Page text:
22nd February 2012, 11:22 AM #103 azzthom Muse   Join Date: Feb 2012 Location: Oxfordshire Posts: 901 I never play the lottery here in the UK, but I do have a question:- Is there a name for the "phenomenon" of lottery numbers seeming obvious after the draw? I ask because several friends have said they have had that feeling.
 22nd February 2012, 11:31 AM #104 jasonpatterson Philanthropic Misanthrope   Join Date: Apr 2009 Location: Space, The Final Frontier Posts: 2,556 Originally Posted by zooterkin I take that what you meant convey is that there are simply more non-patterned than patterned sets of 6 numbers. However, that's not what the words you used actually mean. Any set of 6 numbers with a simple pattern is just as likely to occur as one of the sets of 6 numbers with no obvious pattern, since we're just comparing two sets of 6 numbers. So you'd prefer that I had said something along the lines of, "It's more likely that a member of the non-patterned sets of numbers will be drawn than that a member of the patterned sets of numbers will be drawn..."? That is definitely clearer, but I have a difficult time believing that a person who actually read what I wrote misunderstood it so thoroughly as to believe that immediately after saying that every set of 6 lottery numbers was equally likely to be picked that I would then say that patterned sets were less likely. Thank you for a thoughtful response, in any case. __________________ Sandra's seen a leprechaun, Eddie touched a troll, Laurie danced with witches once, Charlie found some goblins' gold. Donald heard a mermaid sing, Susie spied an elf, But all the magic I have known I've had to make myself. - Shel Silverstein
 22nd February 2012, 08:55 PM #105 Ladewig I lost an avatar bet.     Join Date: Dec 2001 Posts: 25,926 Originally Posted by jasonpatterson I'm fairly sure that most gambling (not all, but most) is a suckers' game designed to separate rubes from their money. Indeed. And yet that phrase appears so seldom in the SEC-required quarterly reports from corporate casinos. Quote: That aside, do we know how much a Bulgarian lottery ticket costs? I tried looking ti up, but my Google-fu is weak and every hit that I got was about the repeat-number story. ..................... ETA: the 6/49 Bulgarian State Lottery charges \$0.81 per ticket. I still have no idea how much the 6/42 Bulgarian State Lottery charges per ticket (and for that matter, how many sets of numbers can be played for the price of one ticket). Last edited by Ladewig; 22nd February 2012 at 09:09 PM.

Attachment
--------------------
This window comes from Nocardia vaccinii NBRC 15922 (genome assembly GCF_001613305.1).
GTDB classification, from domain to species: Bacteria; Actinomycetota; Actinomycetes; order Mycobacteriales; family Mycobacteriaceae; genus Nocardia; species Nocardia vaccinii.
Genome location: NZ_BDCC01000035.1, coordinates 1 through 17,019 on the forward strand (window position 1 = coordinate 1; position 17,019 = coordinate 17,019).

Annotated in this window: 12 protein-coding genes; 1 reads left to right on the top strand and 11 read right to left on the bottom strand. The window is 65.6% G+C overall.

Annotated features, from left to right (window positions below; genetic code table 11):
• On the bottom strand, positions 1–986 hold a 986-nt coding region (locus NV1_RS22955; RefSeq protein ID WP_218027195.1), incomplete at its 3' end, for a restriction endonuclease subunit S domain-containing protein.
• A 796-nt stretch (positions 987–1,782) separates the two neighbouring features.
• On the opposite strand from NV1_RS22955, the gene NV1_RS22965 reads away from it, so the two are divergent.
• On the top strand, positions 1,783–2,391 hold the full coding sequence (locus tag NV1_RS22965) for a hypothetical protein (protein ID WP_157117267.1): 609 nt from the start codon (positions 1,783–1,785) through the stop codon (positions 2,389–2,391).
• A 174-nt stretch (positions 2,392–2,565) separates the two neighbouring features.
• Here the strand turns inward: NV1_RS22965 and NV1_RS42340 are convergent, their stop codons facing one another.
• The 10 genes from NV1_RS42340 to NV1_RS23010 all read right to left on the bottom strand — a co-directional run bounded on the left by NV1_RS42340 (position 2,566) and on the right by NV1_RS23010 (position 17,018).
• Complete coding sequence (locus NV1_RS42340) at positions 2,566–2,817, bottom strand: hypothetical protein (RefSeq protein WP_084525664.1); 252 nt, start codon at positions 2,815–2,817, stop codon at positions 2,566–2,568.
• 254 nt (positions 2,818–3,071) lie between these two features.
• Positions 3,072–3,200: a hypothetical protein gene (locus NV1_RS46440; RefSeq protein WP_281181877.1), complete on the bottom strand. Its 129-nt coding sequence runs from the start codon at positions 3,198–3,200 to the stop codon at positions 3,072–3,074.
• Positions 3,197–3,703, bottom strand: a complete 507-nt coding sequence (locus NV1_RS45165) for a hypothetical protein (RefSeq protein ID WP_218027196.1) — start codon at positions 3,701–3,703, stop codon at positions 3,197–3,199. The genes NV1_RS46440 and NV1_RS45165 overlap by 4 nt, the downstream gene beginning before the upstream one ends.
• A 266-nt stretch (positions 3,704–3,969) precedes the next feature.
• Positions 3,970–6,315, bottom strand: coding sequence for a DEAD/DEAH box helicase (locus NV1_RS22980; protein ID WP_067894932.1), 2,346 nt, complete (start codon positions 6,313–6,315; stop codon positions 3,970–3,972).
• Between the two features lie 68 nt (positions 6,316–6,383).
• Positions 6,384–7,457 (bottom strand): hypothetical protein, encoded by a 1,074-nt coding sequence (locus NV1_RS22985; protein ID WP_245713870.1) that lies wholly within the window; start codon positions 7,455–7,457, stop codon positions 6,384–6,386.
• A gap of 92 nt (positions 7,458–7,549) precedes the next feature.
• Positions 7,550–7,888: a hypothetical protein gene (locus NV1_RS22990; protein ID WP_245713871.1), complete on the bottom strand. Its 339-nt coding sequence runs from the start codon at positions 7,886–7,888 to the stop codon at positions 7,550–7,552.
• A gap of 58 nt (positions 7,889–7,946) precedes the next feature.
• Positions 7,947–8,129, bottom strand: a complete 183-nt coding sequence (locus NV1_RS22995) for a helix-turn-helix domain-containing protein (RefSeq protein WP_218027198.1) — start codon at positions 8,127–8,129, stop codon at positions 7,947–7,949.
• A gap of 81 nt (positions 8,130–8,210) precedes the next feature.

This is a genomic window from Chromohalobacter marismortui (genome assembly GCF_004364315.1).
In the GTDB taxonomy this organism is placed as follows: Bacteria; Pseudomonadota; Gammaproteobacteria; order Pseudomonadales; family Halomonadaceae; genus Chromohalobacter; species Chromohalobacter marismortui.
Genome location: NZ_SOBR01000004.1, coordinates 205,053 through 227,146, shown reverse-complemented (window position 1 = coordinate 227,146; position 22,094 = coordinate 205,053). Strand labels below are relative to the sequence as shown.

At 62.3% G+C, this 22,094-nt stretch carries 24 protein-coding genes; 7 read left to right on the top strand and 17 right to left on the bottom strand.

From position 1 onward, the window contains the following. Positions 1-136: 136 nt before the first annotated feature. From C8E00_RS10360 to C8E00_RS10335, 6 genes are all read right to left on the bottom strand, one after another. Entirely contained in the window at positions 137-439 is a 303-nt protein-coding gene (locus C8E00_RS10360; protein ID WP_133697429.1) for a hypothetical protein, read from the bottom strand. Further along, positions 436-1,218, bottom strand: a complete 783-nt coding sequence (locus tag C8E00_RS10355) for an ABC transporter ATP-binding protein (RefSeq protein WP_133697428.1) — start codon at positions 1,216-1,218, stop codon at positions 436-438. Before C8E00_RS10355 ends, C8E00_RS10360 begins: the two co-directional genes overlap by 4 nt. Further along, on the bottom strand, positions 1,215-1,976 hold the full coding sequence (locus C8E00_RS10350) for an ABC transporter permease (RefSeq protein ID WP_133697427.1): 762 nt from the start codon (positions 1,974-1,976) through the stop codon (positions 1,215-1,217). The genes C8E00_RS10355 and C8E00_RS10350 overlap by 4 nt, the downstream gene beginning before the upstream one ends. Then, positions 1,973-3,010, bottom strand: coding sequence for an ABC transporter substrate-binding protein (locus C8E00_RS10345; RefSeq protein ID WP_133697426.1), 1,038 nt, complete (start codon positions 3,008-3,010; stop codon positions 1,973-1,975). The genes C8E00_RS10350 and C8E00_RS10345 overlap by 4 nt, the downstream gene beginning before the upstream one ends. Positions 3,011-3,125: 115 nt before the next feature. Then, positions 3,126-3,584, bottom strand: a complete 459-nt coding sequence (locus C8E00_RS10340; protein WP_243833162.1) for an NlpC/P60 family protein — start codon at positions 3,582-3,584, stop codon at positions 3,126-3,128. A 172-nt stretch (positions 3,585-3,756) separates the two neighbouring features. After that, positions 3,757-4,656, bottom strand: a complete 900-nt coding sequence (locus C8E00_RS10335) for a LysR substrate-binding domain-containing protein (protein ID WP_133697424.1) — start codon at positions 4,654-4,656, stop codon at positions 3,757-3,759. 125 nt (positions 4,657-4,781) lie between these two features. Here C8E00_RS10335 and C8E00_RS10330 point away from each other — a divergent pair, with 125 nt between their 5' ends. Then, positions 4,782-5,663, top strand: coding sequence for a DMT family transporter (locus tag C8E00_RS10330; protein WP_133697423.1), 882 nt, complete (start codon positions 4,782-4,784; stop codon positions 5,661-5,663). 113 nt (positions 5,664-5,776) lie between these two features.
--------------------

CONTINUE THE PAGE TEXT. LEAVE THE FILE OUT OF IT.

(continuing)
22nd February 2012, 10:30 PM #106 Dan O. Banned   Join Date: Feb 2007 Posts: 13,594 Originally Posted by Ladewig I tried looking ti up, but my Google-fu is weak and every hit that I got was about the repeat-number story. Here is their site: http://www.toto.bg/index.php?lang=2&pid=6&sid=5
 22nd February 2012, 10:43 PM #107 Ladewig I lost an avatar bet.     Join Date: Dec 2001 Posts: 25,926 Originally Posted by jasonpatterson I'm fairly sure that most gambling (not all, but most) is a suckers' game designed to separate rubes from their money. That aside, do we know how much a Bulgarian lottery ticket costs? That's going to make a big impact on how bad the game is slanted against players. If you can get a ticket for \$0.05 then the prize isn't so bad. If it's \$1 per ticket, then wow. Just wow. 34 cents (US) buys one set of numbers.